The year was 1975, and after losing his first 10 games as a college basketball coach, recent Biola graduate Dave Holmquist was beginning to wonder if things would ever get better.
“I thought, ‘Gee, are we ever going to win a game?’” he remembers. “When we finally won our first game, I felt like we had won the national championship.”
What he didn’t know then is just how familiar the feeling would become — or that he had just begun to embark on one of the most successful careers in college basketball history.
This season — his 31st as coach of the Biola Eagles and his 34th overall — Holmquist joined the ranks of elite coaches who have 800 or more career victories, a mark he reached on Dec. 29. Among the 15 other men’s college basketball coaches to reach the rare milestone are such legends as Bobby Knight, Mike Krzyzewski and Dean Smith.
With his career record of 816–300 at the season’s end, Holmquist now stands alone as the winningest college basketball coach in California history, having surpassed Eddie Sutton of the University of San Francisco, who had 804.
In his office at the close of the regular season, Holmquist reflected on the success as one might expect from a true team player: by passing the credit to others.
“Coaching matters, but you really have to have good players to win,” he said. “It’s just been a very fulfilling feeling to have done it together with a number of people that I feel really close to.”
Holmquist’s career started at Fresno Pacific University, where he spent three seasons building up a struggling program and earned his first 36 victories as a coach. When he took over at Biola in 1978, he inherited a program that had never won more than 25 games in a season or advanced to a national tournament.
That quickly changed. In the years since, the Eagles have averaged 25 wins a season and finished with a losing record only once. They’ve advanced to the national tournament 19 times, including the 1983-84 season, when they won the National Christian College Athletic Association championship.
Over that time, Holmquist said his approach to coaching has remained much the same. He still focuses heavily on defense and shot selection, and practices are still tough, though much less grueling than they were at the beginning, he said. If anything, the biggest change has been a greater emphasis on making the game meaningful for his players.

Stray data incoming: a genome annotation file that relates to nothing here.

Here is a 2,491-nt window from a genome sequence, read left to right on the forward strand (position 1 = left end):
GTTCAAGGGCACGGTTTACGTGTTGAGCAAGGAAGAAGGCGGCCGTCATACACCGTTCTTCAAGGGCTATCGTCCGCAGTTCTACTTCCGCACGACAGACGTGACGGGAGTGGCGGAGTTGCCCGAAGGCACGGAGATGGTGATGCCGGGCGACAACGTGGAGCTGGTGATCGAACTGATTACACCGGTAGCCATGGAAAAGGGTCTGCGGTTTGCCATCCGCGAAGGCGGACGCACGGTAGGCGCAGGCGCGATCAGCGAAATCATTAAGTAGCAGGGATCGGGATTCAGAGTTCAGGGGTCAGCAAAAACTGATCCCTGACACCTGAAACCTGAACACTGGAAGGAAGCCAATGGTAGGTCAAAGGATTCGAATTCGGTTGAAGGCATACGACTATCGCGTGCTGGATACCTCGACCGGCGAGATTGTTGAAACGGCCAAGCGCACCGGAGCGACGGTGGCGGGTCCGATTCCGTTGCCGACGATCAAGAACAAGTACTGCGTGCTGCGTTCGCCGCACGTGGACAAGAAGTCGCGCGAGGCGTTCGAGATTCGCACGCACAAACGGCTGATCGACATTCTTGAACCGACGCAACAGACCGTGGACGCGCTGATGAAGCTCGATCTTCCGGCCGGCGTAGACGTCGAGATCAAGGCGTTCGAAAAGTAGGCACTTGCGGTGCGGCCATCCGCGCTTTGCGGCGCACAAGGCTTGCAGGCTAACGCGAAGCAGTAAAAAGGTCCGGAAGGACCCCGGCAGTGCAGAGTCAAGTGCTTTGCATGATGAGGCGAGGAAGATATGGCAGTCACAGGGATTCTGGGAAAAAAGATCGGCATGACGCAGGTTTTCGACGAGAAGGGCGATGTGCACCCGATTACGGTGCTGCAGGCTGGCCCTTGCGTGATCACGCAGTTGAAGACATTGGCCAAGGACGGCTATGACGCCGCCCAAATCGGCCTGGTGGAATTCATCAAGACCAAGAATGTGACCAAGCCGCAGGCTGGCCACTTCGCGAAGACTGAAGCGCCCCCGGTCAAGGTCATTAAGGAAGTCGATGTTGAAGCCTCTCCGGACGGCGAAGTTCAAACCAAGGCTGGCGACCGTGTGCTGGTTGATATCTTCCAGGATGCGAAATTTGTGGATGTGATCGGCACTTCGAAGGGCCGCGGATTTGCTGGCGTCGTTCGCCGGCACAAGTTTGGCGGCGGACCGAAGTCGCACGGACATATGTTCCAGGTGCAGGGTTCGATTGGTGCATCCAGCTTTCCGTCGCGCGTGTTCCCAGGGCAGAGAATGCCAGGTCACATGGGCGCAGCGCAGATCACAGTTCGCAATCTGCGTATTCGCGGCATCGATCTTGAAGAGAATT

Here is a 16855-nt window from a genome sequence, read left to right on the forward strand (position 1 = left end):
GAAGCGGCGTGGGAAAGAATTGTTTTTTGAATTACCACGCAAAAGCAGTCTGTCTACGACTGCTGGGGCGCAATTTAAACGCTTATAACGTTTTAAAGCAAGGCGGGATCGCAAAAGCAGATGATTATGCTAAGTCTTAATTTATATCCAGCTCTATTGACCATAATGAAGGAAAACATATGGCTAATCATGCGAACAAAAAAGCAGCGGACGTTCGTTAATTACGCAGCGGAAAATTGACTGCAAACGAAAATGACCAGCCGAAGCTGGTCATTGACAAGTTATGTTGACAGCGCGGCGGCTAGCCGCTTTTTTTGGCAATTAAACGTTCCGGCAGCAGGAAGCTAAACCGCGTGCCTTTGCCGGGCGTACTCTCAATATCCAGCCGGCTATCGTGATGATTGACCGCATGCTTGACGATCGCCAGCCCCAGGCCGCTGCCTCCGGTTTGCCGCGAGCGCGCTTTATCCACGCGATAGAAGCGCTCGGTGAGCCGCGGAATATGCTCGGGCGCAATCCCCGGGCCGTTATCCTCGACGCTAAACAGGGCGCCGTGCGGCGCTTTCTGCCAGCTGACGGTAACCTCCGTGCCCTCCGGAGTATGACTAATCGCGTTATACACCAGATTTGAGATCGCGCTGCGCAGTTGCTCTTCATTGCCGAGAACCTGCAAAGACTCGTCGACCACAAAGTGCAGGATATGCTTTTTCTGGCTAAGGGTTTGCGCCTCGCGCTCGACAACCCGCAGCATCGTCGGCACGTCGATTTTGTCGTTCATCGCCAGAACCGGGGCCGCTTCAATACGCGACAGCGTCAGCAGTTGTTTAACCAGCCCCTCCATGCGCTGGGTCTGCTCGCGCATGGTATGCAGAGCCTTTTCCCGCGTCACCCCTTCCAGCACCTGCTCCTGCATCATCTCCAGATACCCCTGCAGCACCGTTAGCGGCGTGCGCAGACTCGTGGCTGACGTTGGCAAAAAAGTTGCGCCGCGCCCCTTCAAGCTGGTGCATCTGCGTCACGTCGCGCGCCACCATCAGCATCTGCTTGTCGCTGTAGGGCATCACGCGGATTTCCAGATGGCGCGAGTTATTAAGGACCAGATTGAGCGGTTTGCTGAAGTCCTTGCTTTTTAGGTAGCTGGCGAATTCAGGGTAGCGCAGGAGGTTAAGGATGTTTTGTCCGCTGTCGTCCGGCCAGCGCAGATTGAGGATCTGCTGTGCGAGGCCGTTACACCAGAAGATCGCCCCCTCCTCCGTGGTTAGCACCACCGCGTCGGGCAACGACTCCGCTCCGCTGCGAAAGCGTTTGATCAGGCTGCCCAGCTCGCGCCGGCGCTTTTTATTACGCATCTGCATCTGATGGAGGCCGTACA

“Nobody looks back when they are older and wishes that they had wasted more time or laid around the dorm more,” Holmquist said. “A lot of people look back and wish that they had worked harder on the sport they love, so I try to talk about those kinds of things. You only get to play college basketball for a brief window of time and then it’s over.”
On Jan. 29, many of Holmquist’s former students returned to Biola to celebrate his latest milestone. Following a victory over Cal Baptist, the community honored him with a plaque, tributes and a basketball signed by current and former players, including United States Sen. John Thune, who played for Holmquist during a few of the coach’s first seasons at Biola.
“What an awesome, awesome accomplishment,” Thune said in a video tribute. “I wish you great success on the next 800, because I expect you to be around for a long time.”
Indeed, as one of the youngest coaches to ever reach 800 wins, further milestones are definitely within sight. But Holmquist says he doesn’t have any long-term goals. He just wants to keep playing one game at a time.
“I’ve spent the past 34 years just trying to get ready for the next game and not thinking too much beyond it,” he said. “As far as how long I’ll coach? As long as I still enjoy it.”